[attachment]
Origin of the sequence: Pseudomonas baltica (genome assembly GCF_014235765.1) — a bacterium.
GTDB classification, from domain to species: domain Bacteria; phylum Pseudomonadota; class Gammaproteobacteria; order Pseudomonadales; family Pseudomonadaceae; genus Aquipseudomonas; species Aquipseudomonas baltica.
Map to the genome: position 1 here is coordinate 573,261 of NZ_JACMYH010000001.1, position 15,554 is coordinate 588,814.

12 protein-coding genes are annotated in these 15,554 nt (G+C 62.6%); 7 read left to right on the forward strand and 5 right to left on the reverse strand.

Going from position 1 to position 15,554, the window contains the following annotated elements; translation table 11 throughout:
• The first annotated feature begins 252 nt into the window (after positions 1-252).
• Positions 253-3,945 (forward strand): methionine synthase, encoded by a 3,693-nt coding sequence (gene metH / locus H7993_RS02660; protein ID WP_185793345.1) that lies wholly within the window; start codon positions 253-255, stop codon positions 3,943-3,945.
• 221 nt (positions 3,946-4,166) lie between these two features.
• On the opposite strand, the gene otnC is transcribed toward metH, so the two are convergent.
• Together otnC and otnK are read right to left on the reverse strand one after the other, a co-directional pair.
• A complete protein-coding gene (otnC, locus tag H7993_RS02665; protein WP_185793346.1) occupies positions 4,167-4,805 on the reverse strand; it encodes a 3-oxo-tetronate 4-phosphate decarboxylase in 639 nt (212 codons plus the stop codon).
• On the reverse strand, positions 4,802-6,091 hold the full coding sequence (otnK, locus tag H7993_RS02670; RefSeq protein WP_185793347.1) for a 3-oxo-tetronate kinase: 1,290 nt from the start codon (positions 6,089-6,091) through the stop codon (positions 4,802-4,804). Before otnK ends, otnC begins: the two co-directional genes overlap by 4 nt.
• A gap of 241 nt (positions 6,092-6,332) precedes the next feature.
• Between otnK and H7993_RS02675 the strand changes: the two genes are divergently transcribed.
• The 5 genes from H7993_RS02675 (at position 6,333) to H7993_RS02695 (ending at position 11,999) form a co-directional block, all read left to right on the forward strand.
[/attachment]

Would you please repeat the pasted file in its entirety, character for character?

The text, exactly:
Origin of the sequence: Pseudomonas baltica (genome assembly GCF_014235765.1) — a bacterium.
GTDB classification, from domain to species: domain Bacteria; phylum Pseudomonadota; class Gammaproteobacteria; order Pseudomonadales; family Pseudomonadaceae; genus Aquipseudomonas; species Aquipseudomonas baltica.
Map to the genome: position 1 here is coordinate 573,261 of NZ_JACMYH010000001.1, position 15,554 is coordinate 588,814.

12 protein-coding genes are annotated in these 15,554 nt (G+C 62.6%); 7 read left to right on the forward strand and 5 right to left on the reverse strand.

Going from position 1 to position 15,554, the window contains the following annotated elements; translation table 11 throughout:
• The first annotated feature begins 252 nt into the window (after positions 1-252).
• Positions 253-3,945 (forward strand): methionine synthase, encoded by a 3,693-nt coding sequence (gene metH / locus H7993_RS02660; protein ID WP_185793345.1) that lies wholly within the window; start codon positions 253-255, stop codon positions 3,943-3,945.
• 221 nt (positions 3,946-4,166) lie between these two features.
• On the opposite strand, the gene otnC is transcribed toward metH, so the two are convergent.
• Together otnC and otnK are read right to left on the reverse strand one after the other, a co-directional pair.
• A complete protein-coding gene (otnC, locus tag H7993_RS02665; protein WP_185793346.1) occupies positions 4,167-4,805 on the reverse strand; it encodes a 3-oxo-tetronate 4-phosphate decarboxylase in 639 nt (212 codons plus the stop codon).
• On the reverse strand, positions 4,802-6,091 hold the full coding sequence (otnK, locus tag H7993_RS02670; RefSeq protein WP_185793347.1) for a 3-oxo-tetronate kinase: 1,290 nt from the start codon (positions 6,089-6,091) through the stop codon (positions 4,802-4,804). Before otnK ends, otnC begins: the two co-directional genes overlap by 4 nt.
• A gap of 241 nt (positions 6,092-6,332) precedes the next feature.
• Between otnK and H7993_RS02675 the strand changes: the two genes are divergently transcribed.
• The 5 genes from H7993_RS02675 (at position 6,333) to H7993_RS02695 (ending at position 11,999) form a co-directional block, all read left to right on the forward strand.